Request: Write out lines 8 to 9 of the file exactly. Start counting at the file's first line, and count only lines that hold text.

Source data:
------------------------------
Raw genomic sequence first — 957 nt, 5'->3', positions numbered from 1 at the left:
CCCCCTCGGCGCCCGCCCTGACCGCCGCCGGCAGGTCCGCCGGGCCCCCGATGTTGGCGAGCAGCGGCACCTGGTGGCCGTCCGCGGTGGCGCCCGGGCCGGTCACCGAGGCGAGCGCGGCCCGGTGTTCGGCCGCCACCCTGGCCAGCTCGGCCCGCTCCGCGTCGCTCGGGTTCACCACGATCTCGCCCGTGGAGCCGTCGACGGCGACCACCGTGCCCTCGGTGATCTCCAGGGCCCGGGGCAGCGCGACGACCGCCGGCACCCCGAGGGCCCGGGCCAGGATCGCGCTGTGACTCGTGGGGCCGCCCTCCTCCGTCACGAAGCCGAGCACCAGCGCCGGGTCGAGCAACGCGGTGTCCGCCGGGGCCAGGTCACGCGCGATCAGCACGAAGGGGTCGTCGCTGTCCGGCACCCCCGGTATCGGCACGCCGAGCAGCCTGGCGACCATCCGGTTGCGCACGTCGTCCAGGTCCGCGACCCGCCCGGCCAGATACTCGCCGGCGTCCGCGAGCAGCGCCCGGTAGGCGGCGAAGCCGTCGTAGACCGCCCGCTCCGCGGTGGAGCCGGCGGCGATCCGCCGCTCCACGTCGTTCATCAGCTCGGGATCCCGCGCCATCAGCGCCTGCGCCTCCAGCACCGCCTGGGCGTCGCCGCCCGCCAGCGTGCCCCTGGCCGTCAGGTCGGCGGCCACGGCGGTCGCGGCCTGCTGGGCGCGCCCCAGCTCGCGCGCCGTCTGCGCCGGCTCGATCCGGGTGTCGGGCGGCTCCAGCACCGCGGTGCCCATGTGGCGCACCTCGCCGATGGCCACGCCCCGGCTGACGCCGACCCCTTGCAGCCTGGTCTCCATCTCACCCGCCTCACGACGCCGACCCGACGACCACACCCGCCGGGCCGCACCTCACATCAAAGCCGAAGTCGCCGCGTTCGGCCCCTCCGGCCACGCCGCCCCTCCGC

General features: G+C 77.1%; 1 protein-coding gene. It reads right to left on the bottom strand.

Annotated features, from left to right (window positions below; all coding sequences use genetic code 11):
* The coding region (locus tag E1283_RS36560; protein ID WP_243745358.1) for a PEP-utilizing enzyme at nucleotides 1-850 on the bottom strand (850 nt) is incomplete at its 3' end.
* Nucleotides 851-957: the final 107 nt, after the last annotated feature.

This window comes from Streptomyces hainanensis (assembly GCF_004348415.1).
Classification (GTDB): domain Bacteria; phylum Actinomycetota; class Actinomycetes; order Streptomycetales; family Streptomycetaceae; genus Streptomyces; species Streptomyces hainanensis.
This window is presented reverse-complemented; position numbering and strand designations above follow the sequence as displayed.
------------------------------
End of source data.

Classification (GTDB): domain Bacteria; phylum Actinomycetota; class Actinomycetes; order Streptomycetales; family Streptomycetaceae; genus Streptomyces; species Streptomyces hainanensis.
This window is presented reverse-complemented; position numbering and strand designations above follow the sequence as displayed.